Meanwhile the reactions to the policy have been many.
Catherine Lumby writing in The Punch has trotted out some of the old stuff, based on misunderstanding the policy. In particular she tries a fear campaign that safe sex messages would be filtered out - as if there are any safe sex sites that would be Refused Classification.
She also raises the bogey about the control of the list. Conroy has commenced a public consultation on how to ensure the accountability and transparency of this list.
GetUp! (who admitted that their campaign against the filter was just designed to raise money) told the ABC that there is something wrong with a "public complaints" mechanism because that's what previously banned things like Catcher in the Rye. I keep being confused by this argument - because the web sites Conroy wants to block would be prohibited from import in any other form.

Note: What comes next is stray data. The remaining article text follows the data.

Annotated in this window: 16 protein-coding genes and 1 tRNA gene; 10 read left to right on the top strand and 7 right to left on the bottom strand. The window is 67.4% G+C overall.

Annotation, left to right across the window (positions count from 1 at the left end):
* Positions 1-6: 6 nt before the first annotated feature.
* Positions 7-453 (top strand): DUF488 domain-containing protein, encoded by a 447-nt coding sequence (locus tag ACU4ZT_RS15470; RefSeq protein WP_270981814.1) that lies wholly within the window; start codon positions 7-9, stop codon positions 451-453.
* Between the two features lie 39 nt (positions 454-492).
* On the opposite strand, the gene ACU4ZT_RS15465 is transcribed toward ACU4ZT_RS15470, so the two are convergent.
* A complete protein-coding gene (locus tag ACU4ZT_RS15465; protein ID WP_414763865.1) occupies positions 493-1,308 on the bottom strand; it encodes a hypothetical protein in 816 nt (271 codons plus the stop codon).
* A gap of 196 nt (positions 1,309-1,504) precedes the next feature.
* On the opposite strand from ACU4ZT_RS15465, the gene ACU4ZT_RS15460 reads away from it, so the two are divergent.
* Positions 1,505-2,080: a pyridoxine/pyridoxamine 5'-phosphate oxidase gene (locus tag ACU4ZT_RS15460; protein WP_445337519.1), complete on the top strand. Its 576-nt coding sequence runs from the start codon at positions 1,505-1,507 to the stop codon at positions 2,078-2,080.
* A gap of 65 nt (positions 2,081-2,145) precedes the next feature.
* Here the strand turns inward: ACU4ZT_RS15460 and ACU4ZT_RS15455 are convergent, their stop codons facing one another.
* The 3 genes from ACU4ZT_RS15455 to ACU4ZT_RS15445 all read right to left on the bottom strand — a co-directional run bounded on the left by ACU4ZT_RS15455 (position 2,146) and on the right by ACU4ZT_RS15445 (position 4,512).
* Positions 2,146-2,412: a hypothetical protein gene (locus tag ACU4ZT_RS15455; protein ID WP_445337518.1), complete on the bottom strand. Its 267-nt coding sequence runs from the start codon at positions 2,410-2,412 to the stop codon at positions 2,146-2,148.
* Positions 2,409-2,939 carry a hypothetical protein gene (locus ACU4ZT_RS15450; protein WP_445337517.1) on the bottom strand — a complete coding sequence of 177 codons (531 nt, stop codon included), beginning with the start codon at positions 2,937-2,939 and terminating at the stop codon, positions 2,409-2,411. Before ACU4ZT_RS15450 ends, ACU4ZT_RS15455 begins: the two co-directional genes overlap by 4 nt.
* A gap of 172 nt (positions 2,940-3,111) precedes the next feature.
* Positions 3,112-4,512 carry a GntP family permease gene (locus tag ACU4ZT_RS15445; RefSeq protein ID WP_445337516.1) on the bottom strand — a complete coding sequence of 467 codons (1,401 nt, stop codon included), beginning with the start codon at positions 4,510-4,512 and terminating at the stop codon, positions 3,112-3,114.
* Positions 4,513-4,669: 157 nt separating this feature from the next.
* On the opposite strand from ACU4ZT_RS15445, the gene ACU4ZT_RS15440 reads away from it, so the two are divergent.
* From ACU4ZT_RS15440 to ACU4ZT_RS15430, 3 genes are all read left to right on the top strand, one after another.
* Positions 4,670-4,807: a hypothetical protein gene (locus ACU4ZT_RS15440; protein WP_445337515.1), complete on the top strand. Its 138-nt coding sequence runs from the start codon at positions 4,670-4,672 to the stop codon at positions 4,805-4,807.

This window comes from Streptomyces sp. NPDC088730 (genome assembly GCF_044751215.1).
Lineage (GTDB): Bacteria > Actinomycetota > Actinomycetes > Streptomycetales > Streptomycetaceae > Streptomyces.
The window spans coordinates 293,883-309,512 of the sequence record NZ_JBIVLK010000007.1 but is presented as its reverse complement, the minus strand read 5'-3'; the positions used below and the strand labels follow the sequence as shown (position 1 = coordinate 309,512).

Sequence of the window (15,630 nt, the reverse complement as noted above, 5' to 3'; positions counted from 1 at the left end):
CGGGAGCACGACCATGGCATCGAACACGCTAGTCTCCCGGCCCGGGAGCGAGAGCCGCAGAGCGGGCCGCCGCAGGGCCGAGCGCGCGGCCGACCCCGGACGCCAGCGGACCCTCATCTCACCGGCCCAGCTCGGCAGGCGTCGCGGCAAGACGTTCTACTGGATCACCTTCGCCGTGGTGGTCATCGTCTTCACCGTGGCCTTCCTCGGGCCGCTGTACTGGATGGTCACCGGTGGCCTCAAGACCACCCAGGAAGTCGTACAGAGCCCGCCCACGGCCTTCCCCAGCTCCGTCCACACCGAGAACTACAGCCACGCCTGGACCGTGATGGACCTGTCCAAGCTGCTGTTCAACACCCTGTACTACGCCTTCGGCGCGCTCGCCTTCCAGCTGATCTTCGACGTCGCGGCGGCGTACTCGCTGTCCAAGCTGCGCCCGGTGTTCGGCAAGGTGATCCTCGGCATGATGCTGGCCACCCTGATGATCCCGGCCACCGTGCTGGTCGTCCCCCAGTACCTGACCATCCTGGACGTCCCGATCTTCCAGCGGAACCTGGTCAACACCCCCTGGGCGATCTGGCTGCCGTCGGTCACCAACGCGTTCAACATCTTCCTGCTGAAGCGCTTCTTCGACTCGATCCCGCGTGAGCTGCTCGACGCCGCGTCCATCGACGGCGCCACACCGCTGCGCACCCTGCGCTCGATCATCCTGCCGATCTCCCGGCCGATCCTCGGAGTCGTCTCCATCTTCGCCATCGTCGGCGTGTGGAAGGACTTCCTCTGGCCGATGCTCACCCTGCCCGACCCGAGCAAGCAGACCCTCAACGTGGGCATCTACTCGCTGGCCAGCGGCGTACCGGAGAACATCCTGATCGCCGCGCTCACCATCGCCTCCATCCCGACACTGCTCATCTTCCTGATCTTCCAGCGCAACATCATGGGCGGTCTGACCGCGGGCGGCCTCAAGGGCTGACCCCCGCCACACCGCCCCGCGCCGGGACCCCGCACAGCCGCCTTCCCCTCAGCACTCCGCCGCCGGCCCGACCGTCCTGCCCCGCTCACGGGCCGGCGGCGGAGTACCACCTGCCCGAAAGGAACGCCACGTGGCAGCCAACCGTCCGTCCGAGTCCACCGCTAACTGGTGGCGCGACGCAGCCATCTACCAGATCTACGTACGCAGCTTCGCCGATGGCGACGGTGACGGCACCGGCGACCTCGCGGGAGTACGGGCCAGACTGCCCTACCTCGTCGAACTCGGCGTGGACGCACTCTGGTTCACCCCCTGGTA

In the same interview EFA questioned the efficacy of the policy, as did Stilgherrian and Bernard Keane at Crikey. But they all miss the point that no legal prohibition is ever one hundred percent effective, but that is no reason not to try.
The worst I saw was David Braue at ZDNet who wrote an entire article that bore no relatio to the policy as announced, only to the prejudices of those who have tried to wrap themselves in a libertarian and freedom flag and have absolutely no idea what they are talking about.